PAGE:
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Occup Environ Med. 2014 Nov;71(11):757-64. doi: 10.1136/oemed-2014-102170. Epub 2014 Aug 7.

Occupational exposure to pesticides and endotoxin and Parkinson disease in the Netherlands.

Author information

1
Division of Environmental Epidemiology, Institute for Risk Assessment Sciences, Utrecht University, Utrecht, The Netherlands.
2
Division of Environmental Epidemiology, Institute for Risk Assessment Sciences, Utrecht University, Utrecht, The Netherlands Julius Center for Health Sciences and Primary Care, University Medical Center Utrecht, Utrecht, The Netherlands.
3
St Elisabeth Hospital Tilburg, Tilburg, The Netherlands TweeSteden Hospital Tilburg, Tilburg, The Netherlands.
4
Canisius-Wilhelmina Hospital Nijmegen, Nijmegen, The Netherlands.
5
Vlietland Hospital Schiedam, Schiedam, The Netherlands.
6
University Medical Center Groningen, Groningen, The Netherlands.

Abstract

OBJECTIVES:

Previous research has indicated that occupational exposure to pesticides and possibly airborne endotoxin may increase the risk of developing Parkinson disease (PD). We studied the associations of PD with occupational exposure to pesticides, specifically to the functional subclasses insecticides, herbicides and fungicides, and to airborne endotoxin. In addition we evaluated specific pesticides (active ingredients) previously associated with PD.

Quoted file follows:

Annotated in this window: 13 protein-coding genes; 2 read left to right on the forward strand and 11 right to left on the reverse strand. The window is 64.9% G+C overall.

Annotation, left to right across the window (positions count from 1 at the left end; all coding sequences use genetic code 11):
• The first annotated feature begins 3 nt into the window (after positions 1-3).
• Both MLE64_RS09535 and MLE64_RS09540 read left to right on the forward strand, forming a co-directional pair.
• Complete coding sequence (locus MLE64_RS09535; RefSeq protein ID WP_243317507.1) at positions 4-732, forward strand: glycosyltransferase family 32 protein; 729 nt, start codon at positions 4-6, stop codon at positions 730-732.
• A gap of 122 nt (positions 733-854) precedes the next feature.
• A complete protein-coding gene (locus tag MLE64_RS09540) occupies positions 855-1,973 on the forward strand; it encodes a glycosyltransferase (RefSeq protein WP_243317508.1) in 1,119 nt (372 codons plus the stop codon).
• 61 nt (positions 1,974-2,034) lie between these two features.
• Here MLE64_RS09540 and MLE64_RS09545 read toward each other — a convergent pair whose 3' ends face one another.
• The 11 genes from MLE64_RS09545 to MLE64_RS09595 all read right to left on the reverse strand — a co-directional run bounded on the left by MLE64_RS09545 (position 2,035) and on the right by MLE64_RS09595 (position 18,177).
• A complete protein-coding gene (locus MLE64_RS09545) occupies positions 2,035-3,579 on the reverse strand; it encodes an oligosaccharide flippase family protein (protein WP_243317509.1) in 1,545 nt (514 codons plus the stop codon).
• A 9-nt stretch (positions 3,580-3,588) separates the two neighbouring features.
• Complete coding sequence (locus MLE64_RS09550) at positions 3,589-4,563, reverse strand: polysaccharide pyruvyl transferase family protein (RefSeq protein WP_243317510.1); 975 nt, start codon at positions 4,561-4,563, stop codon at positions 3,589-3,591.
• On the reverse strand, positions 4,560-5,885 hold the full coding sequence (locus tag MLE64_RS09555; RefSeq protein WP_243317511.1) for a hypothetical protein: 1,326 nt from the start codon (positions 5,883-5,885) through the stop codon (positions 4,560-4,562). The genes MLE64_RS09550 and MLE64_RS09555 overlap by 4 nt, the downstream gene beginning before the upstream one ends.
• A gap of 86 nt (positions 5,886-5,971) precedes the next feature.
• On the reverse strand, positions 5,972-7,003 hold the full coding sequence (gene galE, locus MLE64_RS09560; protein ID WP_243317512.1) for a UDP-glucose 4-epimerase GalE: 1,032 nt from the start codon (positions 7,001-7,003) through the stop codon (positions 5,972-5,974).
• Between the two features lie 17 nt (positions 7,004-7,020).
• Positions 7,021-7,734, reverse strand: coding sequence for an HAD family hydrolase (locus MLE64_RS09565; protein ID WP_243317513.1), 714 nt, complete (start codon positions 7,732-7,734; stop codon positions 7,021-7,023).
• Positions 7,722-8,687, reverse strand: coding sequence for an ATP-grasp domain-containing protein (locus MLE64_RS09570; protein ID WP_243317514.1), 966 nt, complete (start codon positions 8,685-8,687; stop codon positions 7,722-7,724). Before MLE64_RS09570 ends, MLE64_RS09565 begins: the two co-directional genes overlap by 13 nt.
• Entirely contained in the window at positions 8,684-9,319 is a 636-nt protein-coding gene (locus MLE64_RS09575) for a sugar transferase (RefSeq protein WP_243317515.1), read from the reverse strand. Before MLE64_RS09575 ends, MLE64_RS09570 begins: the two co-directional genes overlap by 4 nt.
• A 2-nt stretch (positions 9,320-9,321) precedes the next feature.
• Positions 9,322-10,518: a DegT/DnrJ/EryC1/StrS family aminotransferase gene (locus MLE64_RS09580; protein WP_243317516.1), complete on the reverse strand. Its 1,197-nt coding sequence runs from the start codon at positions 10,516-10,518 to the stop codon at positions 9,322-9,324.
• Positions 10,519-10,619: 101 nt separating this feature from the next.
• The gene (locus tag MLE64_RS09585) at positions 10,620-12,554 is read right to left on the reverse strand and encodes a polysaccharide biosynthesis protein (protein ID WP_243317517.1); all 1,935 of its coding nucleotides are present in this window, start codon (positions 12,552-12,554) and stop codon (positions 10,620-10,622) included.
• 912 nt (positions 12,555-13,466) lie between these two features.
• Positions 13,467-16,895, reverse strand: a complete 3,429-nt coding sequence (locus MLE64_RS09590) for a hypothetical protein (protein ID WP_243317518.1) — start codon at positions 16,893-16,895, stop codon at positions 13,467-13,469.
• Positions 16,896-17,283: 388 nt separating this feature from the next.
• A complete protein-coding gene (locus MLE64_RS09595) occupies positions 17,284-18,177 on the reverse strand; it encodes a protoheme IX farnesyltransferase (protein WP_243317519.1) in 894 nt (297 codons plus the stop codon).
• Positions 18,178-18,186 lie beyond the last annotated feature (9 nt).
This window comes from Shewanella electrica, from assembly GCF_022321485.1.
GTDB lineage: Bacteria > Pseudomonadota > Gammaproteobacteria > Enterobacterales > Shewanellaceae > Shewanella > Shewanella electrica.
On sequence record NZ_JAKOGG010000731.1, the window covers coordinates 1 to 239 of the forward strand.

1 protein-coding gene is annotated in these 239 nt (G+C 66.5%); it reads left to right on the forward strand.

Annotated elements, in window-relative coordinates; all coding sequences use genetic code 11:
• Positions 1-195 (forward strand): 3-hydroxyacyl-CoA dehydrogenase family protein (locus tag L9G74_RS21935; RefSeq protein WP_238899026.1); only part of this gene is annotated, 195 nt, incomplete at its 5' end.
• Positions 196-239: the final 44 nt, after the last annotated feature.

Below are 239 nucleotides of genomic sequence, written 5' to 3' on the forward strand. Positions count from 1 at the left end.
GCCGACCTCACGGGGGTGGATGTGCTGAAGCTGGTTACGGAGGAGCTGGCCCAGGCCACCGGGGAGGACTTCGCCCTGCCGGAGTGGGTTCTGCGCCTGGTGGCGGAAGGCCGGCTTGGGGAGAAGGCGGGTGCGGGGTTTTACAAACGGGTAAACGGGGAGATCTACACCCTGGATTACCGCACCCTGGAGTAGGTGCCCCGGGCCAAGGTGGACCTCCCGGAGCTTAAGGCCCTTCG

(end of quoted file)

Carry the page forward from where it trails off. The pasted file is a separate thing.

METHODS:

We used data from a hospital-based case-control study, including 444 patients with PD and 876 age and sex matched controls. Exposures to pesticides from application and re-entry work were estimated with the ALOHA+job-exposure matrix and with an exposure algorithm based on self-reported information on pesticide use. To assess exposure to specific active ingredients a crop-exposure matrix was developed. Endotoxin exposure was estimated with the DOM job-exposure matrix.

RESULTS:

The results showed almost no significant associations. However, ORs were elevated in the higher exposure categories for pesticides in general, insecticides, herbicides and fungicides, and below unity for endotoxin exposure. The analyses on specific active ingredients showed a significant association of PD risk with the fungicide benomyl.

CONCLUSIONS:

This study did not provide evidence for a relation between pesticide exposure and PD. However, the consistently elevated ORs in the higher exposure categories suggest that a positive association may exist. The possible association with the active ingredient benomyl requires follow-up in other studies. This study did not provide support for a possible association between endotoxin exposure and PD.

KEYWORDS:

Parkinson disease; endotoxins; pesticides

PMID:
25104429
DOI:
10.1136/oemed-2014-102170
[Indexed for MEDLINE]
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